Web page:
Allegory is a metaphor that usually teaches a lesson. Allegories have frequently been used to comment on some aspect of society in attempts to change it, admire or mock it. One of the most famous allegories is Plato’s “Allegory of the Cave” where he symbolically presents the fundamental way he believed humans experience the world and their struggle to “see” or understand Ideal Forms (Ideas and Conceptual Objects in perfect form = Ultimate Truth). Plato said that we are chained within the cave and thrice removed from the Ideal Forms.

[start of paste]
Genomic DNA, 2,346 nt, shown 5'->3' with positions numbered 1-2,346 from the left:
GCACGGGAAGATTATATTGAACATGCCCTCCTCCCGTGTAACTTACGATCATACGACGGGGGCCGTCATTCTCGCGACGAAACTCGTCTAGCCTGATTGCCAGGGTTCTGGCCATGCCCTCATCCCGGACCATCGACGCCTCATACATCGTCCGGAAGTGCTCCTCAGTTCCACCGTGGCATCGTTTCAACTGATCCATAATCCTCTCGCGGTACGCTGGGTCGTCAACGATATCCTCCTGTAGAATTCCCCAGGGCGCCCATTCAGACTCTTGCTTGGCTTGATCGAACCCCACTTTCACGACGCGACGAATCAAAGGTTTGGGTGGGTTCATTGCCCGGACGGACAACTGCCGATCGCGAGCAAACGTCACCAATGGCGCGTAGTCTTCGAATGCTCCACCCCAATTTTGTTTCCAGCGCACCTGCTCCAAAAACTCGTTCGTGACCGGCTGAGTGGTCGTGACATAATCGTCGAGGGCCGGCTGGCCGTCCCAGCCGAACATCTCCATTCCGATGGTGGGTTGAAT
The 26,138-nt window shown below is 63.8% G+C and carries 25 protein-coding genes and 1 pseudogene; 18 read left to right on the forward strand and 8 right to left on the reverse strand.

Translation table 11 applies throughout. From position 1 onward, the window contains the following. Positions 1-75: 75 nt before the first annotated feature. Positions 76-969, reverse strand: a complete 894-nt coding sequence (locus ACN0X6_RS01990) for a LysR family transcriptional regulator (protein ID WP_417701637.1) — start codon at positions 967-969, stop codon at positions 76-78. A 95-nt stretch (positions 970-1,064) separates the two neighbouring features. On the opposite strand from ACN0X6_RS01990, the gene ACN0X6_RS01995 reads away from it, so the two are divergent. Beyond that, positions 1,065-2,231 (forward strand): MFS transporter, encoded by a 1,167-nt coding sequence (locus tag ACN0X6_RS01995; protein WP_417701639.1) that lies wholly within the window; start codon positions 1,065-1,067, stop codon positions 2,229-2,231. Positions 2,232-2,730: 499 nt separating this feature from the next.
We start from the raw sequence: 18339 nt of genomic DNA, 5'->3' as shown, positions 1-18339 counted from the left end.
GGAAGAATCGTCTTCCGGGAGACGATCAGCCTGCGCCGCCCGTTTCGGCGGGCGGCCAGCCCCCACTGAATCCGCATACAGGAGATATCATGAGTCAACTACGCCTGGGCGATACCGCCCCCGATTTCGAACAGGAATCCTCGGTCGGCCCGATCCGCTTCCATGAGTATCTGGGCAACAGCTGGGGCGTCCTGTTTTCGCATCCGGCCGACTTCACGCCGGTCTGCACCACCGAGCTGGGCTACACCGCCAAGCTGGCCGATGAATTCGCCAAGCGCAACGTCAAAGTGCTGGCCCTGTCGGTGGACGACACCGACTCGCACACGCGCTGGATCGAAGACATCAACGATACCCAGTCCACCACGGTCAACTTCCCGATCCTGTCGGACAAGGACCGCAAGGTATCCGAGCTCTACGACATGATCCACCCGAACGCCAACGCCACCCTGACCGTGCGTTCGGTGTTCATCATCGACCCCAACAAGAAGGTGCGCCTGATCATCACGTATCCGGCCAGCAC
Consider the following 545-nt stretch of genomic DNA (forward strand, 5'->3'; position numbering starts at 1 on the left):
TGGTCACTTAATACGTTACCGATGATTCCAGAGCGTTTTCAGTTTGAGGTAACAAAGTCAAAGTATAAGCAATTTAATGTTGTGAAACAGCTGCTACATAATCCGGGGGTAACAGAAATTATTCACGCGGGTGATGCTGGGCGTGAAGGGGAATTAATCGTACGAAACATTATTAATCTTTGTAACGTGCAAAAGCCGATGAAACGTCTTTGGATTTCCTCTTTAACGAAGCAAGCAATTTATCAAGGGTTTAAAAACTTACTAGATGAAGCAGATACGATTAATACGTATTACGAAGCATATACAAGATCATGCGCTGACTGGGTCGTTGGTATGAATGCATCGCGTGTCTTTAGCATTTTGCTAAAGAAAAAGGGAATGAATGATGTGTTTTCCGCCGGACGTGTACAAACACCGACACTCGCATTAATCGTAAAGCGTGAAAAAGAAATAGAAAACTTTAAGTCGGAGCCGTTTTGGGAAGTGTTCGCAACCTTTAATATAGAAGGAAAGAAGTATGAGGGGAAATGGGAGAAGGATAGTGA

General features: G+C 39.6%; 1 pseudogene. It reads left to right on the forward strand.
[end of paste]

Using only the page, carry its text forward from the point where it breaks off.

Allegories are also ways to symbolically portray world events and are effective as a means of communicating to wider audiences by popular culture. George Orwell’s Animal Farm is an allegory of the Russian Revolution. Lord of the Flies is an allegory about the conflicts of civilization via individualism and mob mentality. There are allegories throughout most canons of literature. So, it’s important to English literature because it allows writers to creatively comment on anything from human experience to politics and so on; and popular writers will be able to share their ideas with audiences, who would otherwise only get political, experiential messages and metaphors from scientists and politicians. Allegories are a means for exploring ideas and provoking thought. Therefore, they're important for English Literature and by provoking thought, important for society, politics, culture or whatever system or object they allegorize.